Monthly Archives: October 2017
This year’s Seminar for Historical Administration (SHA) is meeting in Indianapolis and all of our hard work in selecting participants and presenters over the past months is coming to fruition. For three weeks in Indianapolis, a dozen people in the history field will be discussing the leading issues facing leaders and debating their solutions. I’ve assembled the schedule and directing the program, so I’m particularly excited to see how it unfolds each day. A big thanks to the dozens of people who are helping to make this extraordinary experience possible.
SHA opened on Sunday with Erin Carlson Mast, the President and CEO of President Lincoln’s Cottage, laying out the trends in the field. She noted how much has changed in the last ten years and that our work is more important than ever. I was particularly intrigued by her insistence that the mission and vision of the organization need to be manifested not only in the public programs and activities but also in the budget and operations. For example, their interpretation of slavery during Lincoln’s era motivated them to examine modern-day slavery (human trafficking) through their award-winning SOS program for teens AND make choices about the restoration materials used in the Cottage. Afterwards, we visited the library and archives at the Indiana Historical Society and had dinner together at a local restaurant.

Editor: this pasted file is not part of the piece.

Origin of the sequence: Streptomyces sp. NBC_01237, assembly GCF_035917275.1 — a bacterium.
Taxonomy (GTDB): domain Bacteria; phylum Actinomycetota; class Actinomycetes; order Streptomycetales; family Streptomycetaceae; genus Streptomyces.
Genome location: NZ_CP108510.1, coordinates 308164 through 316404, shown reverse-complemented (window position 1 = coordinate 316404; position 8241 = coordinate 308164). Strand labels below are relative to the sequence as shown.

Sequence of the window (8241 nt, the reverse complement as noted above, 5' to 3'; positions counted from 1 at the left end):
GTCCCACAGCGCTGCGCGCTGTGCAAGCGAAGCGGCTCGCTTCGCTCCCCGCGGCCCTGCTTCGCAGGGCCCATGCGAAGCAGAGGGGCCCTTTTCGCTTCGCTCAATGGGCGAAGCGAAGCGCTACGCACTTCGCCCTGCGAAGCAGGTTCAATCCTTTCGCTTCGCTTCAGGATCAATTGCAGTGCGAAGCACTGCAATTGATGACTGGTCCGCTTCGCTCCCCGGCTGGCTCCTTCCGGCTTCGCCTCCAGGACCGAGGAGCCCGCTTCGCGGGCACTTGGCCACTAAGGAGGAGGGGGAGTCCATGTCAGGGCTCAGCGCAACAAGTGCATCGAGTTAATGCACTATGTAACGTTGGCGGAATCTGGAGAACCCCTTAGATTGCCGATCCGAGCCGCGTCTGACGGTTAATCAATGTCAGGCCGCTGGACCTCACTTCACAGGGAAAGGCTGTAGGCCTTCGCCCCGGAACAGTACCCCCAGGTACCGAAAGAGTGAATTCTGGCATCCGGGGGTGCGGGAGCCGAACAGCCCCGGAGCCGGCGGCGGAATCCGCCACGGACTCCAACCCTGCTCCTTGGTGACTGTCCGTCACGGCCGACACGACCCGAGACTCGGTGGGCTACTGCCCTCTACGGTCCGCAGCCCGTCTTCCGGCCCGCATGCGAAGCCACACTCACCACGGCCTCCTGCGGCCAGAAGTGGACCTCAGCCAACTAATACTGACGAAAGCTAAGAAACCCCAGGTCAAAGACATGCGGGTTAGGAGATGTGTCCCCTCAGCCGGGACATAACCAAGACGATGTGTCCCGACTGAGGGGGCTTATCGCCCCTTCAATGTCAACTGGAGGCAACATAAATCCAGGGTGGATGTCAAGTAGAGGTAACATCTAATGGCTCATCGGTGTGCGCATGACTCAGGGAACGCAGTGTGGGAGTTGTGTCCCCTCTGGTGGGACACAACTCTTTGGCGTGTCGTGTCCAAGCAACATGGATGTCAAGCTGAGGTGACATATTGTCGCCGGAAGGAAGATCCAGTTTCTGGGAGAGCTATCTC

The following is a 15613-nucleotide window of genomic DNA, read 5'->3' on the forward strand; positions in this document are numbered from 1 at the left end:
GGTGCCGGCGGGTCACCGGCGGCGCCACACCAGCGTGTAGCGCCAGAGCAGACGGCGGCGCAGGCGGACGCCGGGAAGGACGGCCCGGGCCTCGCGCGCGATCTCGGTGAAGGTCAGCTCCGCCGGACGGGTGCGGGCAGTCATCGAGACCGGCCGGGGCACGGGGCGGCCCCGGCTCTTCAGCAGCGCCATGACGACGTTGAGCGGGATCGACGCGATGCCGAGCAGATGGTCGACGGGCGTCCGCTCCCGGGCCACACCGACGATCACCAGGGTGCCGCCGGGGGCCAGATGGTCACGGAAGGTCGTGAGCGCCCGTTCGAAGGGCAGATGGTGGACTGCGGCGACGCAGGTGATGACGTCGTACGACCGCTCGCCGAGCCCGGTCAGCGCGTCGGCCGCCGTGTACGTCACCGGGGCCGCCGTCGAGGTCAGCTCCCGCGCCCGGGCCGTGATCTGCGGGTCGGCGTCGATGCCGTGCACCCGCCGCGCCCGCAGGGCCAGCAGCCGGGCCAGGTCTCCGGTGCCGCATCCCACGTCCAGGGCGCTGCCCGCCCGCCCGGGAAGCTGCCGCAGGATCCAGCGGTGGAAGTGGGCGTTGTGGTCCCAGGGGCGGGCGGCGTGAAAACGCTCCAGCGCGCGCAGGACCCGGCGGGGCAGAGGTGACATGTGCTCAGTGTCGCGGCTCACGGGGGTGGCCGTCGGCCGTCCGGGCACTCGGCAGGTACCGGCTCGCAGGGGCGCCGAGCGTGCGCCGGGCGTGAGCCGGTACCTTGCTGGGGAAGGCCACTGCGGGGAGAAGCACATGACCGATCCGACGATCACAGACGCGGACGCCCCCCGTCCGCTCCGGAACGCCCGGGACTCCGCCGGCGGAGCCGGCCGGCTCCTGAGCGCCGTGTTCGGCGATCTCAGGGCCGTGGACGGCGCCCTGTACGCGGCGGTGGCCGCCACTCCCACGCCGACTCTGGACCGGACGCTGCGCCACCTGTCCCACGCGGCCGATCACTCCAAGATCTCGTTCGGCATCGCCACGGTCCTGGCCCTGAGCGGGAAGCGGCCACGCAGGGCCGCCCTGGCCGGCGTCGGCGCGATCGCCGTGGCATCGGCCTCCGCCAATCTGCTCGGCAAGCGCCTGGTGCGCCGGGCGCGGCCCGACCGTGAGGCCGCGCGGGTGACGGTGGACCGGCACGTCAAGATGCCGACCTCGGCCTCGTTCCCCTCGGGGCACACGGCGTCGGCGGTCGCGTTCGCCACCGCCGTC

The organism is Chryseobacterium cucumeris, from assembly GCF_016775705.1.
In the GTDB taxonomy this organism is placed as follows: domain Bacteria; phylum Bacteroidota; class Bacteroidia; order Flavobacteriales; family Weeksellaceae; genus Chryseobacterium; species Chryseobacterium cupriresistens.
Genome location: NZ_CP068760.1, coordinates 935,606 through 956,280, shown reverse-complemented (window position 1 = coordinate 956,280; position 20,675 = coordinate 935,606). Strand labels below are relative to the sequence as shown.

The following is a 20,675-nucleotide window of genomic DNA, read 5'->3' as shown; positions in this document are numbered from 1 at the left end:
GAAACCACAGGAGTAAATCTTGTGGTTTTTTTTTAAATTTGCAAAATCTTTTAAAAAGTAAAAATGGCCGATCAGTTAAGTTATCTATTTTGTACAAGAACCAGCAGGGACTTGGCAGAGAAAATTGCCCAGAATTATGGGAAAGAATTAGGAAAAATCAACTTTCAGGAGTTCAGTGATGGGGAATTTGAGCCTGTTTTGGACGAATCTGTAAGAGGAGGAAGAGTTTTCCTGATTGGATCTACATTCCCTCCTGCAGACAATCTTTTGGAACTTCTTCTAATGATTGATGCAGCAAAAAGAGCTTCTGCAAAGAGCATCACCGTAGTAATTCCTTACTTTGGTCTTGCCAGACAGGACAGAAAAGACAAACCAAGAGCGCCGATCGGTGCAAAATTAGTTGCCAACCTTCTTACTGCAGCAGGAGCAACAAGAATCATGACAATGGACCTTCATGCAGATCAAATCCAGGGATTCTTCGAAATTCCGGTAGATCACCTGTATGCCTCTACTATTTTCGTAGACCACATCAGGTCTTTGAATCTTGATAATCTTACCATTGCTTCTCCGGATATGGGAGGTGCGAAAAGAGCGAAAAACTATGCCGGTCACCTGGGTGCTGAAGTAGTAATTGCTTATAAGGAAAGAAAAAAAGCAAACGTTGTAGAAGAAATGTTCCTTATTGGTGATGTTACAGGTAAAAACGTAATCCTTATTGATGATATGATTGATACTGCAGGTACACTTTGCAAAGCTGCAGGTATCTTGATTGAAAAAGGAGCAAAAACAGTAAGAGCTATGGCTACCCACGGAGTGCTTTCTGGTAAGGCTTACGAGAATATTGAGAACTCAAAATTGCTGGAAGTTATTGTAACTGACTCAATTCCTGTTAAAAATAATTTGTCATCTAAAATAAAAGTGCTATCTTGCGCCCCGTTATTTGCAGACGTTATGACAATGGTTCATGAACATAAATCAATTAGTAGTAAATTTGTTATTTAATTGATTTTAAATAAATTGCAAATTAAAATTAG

Developing History Leaders @SHA will begin in a month and the three weeks in Indianapolis will be packed with sessions covering a wide range of topics that affect leaders at history organizations. With forty-four presenters involved, there will be a diversity of perspectives on the relevance of history, collections care and management, interpretive programs, historic preservation, governance and management, inclusion and equity, and planning and strategy. You can learn about these topics in a book or conference session, but only at SHA can you discuss them in-depth with other leaders in the field, wrestle with their interconnectedness, and think about them well outside the daily demands of the office.
Each year SHA changes and it’s certainly evolved from where it started in 1959 at Colonial Williamsburg as a six-week summer program for 18 National Trust Fellows (graduate students in history preparing for careers outside of teaching) and a few people who were already working in the field but had little experience or training (today we call them “emerging professionals”). For the last dozen years, SHA has been based in Indianapolis and we’ve annually adjusted the curriculum to address provocative issues or emerging practices that affect the field of public history. For 2017, the syllabus adds: Read the rest of this entry